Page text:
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Cayley-Hamilton
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The Cayley-Hamilton Theorem: For an endomorphism $\phi : V \rightarrow V$ of a finite dimensional vector space $V$ over a field $k$, $p(\phi) = 0$ where $p \in End(V) \otimes k[t]$ is the characteristic polynomial of $\phi$.

Proof: Consider how $\text{det}(\Phi)$ factors as $\Phi \circ \text{adj}(\Phi) = \text{adj}(\Phi) \circ \Phi$ in $\text{End}(V)$ for a finite dimensional vector space $V$ with endomorphism $\Phi : V \rightarrow V$. We want a factorization of $p(t)$ of $\phi$ into some polynomial analogous to the adjugate and a linear term $t - \phi$: $$p(t) = f(t)(t - \phi)$$ These two factorizations are analogous, and in fact, if we get the formality right, we can view these as corresponding factorizations in isomorphic rings $\text{End}(V \otimes k[t]) \cong \text{End}(V) \otimes k[t]$.

Construct a map

$$\text{End}_k (V) \otimes_k k[t] \rightarrow \text{Hom}_k(V, V \otimes_k k[t])$$

sending $\phi \otimes t^n$ to the map sending $v$ to $\phi(v)t^n$. This is injective, and surjective since $V$ is finitely generated. Composing these isomorphisms gives an isomorphism $F : \text{End}_{k} (V)[t] \rightarrow \text{End}_{k[t]} (V \otimes_k k[t])$.

View $t - \phi$ as a $k[t]$-linear endomorphism of $V \otimes_k k[t]$. Under the isomorphism $F$, $\text{char}(\phi)$ maps to $\text{det} (t - \phi) 1_{V \otimes_k k[t]} )$ and $F ( t - \phi ) = t - \phi$. $t - \phi$ divides $\text{det}(t - \phi) 1_{V \otimes_k k[t]}$ in $\text{End}_{k[t]} (V \otimes_k k[t])$, since $\text{det} (t - \phi) 1_{V \otimes_k k[t]} = \text{adj}(t - \phi) (t - \phi)$, where $\text{adj}(t - \phi)$ is the adjugate matrix. Therefore, $t - \phi$ divides $\text{char}(\phi)$ in $\text{End}_{k}(V)[t]$. So $\text{char}(\phi)$ has $\phi$ as a root in $\text{End}_k(V)$, so that the evaluation homomorphism $\text{ev}_{\phi} : k[t] \rightarrow \text{End}_k (V)$ sends the characteristic polynomial $\text{char}(\phi)$ to $0$.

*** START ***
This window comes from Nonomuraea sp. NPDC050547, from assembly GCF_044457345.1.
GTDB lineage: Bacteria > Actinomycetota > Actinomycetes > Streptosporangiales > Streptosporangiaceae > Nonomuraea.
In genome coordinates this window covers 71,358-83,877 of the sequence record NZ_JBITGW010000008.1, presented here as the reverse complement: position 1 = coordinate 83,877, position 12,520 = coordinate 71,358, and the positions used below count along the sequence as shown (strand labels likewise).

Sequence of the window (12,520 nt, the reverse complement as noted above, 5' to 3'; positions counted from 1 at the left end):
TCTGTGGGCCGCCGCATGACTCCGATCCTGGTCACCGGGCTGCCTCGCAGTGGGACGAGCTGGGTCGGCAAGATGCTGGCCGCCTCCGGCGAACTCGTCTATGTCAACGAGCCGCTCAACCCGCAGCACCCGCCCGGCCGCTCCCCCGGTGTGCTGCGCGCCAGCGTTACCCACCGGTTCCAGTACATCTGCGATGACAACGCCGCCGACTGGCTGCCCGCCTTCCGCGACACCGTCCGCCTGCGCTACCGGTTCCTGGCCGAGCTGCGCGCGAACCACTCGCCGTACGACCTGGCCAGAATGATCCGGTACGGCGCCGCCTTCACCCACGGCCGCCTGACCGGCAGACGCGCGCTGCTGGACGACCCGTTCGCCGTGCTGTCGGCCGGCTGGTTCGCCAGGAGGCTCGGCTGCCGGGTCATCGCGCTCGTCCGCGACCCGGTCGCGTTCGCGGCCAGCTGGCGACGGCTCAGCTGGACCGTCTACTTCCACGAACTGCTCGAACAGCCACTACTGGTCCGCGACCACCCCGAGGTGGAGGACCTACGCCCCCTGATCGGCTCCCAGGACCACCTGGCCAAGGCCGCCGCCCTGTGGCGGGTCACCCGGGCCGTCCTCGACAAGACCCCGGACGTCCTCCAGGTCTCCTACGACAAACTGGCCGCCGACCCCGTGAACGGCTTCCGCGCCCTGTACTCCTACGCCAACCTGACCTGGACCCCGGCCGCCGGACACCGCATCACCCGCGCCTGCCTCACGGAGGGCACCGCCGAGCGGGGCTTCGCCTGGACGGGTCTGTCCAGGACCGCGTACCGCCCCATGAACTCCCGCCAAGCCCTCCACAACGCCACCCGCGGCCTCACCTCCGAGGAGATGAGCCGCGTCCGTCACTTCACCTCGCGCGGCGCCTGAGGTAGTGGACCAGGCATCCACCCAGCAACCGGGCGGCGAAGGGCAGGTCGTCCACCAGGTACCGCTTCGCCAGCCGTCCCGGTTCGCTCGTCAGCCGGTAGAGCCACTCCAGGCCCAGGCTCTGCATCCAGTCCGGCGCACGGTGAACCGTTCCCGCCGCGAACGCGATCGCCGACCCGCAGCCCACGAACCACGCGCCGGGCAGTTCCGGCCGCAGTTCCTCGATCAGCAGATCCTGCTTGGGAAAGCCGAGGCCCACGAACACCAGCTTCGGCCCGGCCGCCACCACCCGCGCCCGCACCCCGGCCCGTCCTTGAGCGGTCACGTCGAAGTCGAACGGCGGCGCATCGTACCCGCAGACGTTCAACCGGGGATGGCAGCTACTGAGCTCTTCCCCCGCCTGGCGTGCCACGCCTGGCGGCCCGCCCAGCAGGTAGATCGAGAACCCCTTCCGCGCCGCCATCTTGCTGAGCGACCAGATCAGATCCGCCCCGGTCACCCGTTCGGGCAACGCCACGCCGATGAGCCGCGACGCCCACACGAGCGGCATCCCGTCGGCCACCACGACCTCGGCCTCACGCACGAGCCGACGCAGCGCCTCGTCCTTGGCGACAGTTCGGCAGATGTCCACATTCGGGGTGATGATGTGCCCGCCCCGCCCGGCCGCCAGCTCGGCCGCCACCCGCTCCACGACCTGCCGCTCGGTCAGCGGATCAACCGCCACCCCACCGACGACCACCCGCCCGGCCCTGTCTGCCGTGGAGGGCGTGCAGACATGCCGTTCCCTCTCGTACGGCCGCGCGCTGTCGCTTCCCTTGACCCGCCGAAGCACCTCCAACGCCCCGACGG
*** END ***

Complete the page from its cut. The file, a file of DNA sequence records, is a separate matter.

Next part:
The characteristic polynomial $p(t)$ of $\phi \in \text{End}_k (V)$ naturally lives in $\text{End}_k(V)[t]$ from the natural map $\text{End}_k(V) \rightarrow \text{End}_k(V) \otimes_k k[t]$. View $t \text{Id}_V - \phi$ as having endomorphisms as coefficients, and then take the determinant, which is then in $\text{End}_k (V)[t]$.

In the isomorphism $$\text{End}_k ( V \otimes_k k[t]) \cong \text{End}_k (V)[t]$$ We have corresponding elements $$\Phi \leftrightarrow t - \phi$$ and $$\text{det}(\Phi) \leftrightarrow p(t)$$ Therefore, the factorization $\text{det}(\Phi) 1_{V \otimes_k k[t]} = \text{adj}(\Phi) \Phi$ corresponds to a factorization $p(t) = f(t)(t-\phi)$ in $\text{End}_k (V) [t]$. And that's the whole idea!

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